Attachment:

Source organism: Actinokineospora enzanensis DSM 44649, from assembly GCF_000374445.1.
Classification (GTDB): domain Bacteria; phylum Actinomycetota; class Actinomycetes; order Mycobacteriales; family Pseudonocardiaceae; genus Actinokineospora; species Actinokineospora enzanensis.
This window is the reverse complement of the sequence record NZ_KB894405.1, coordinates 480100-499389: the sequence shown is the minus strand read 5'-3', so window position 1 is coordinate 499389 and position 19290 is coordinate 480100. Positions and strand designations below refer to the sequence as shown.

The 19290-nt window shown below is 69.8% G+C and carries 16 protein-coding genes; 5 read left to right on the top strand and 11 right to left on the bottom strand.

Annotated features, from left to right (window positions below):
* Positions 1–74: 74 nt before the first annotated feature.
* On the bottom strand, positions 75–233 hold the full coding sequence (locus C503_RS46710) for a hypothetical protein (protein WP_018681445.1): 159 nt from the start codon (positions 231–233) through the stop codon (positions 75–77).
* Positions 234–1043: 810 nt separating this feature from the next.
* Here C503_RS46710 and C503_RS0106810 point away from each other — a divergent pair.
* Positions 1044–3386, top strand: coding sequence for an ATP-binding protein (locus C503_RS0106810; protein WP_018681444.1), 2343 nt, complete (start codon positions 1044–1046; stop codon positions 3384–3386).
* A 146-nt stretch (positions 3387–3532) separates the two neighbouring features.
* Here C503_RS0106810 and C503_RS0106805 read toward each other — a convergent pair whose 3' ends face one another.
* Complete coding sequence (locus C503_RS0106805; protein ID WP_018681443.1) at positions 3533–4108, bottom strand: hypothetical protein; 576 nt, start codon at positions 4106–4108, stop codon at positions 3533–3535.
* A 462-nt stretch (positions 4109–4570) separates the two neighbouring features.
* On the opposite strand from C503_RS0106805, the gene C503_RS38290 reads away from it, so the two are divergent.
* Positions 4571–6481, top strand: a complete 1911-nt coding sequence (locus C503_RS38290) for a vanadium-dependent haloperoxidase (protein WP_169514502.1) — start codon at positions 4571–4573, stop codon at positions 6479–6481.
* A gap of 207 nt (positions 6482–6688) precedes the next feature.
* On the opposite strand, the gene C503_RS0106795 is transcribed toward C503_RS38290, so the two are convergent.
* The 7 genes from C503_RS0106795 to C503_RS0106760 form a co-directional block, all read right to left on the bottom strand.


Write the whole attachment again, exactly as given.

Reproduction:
Source organism: Actinokineospora enzanensis DSM 44649, from assembly GCF_000374445.1.
Classification (GTDB): domain Bacteria; phylum Actinomycetota; class Actinomycetes; order Mycobacteriales; family Pseudonocardiaceae; genus Actinokineospora; species Actinokineospora enzanensis.
This window is the reverse complement of the sequence record NZ_KB894405.1, coordinates 480100-499389: the sequence shown is the minus strand read 5'-3', so window position 1 is coordinate 499389 and position 19290 is coordinate 480100. Positions and strand designations below refer to the sequence as shown.

The 19290-nt window shown below is 69.8% G+C and carries 16 protein-coding genes; 5 read left to right on the top strand and 11 right to left on the bottom strand.

Annotated features, from left to right (window positions below):
* Positions 1–74: 74 nt before the first annotated feature.
* On the bottom strand, positions 75–233 hold the full coding sequence (locus C503_RS46710) for a hypothetical protein (protein WP_018681445.1): 159 nt from the start codon (positions 231–233) through the stop codon (positions 75–77).
* Positions 234–1043: 810 nt separating this feature from the next.
* Here C503_RS46710 and C503_RS0106810 point away from each other — a divergent pair.
* Positions 1044–3386, top strand: coding sequence for an ATP-binding protein (locus C503_RS0106810; protein WP_018681444.1), 2343 nt, complete (start codon positions 1044–1046; stop codon positions 3384–3386).
* A 146-nt stretch (positions 3387–3532) separates the two neighbouring features.
* Here C503_RS0106810 and C503_RS0106805 read toward each other — a convergent pair whose 3' ends face one another.
* Complete coding sequence (locus C503_RS0106805; protein ID WP_018681443.1) at positions 3533–4108, bottom strand: hypothetical protein; 576 nt, start codon at positions 4106–4108, stop codon at positions 3533–3535.
* A 462-nt stretch (positions 4109–4570) separates the two neighbouring features.
* On the opposite strand from C503_RS0106805, the gene C503_RS38290 reads away from it, so the two are divergent.
* Positions 4571–6481, top strand: a complete 1911-nt coding sequence (locus C503_RS38290) for a vanadium-dependent haloperoxidase (protein WP_169514502.1) — start codon at positions 4571–4573, stop codon at positions 6479–6481.
* A gap of 207 nt (positions 6482–6688) precedes the next feature.
* On the opposite strand, the gene C503_RS0106795 is transcribed toward C503_RS38290, so the two are convergent.
* The 7 genes from C503_RS0106795 to C503_RS0106760 form a co-directional block, all read right to left on the bottom strand.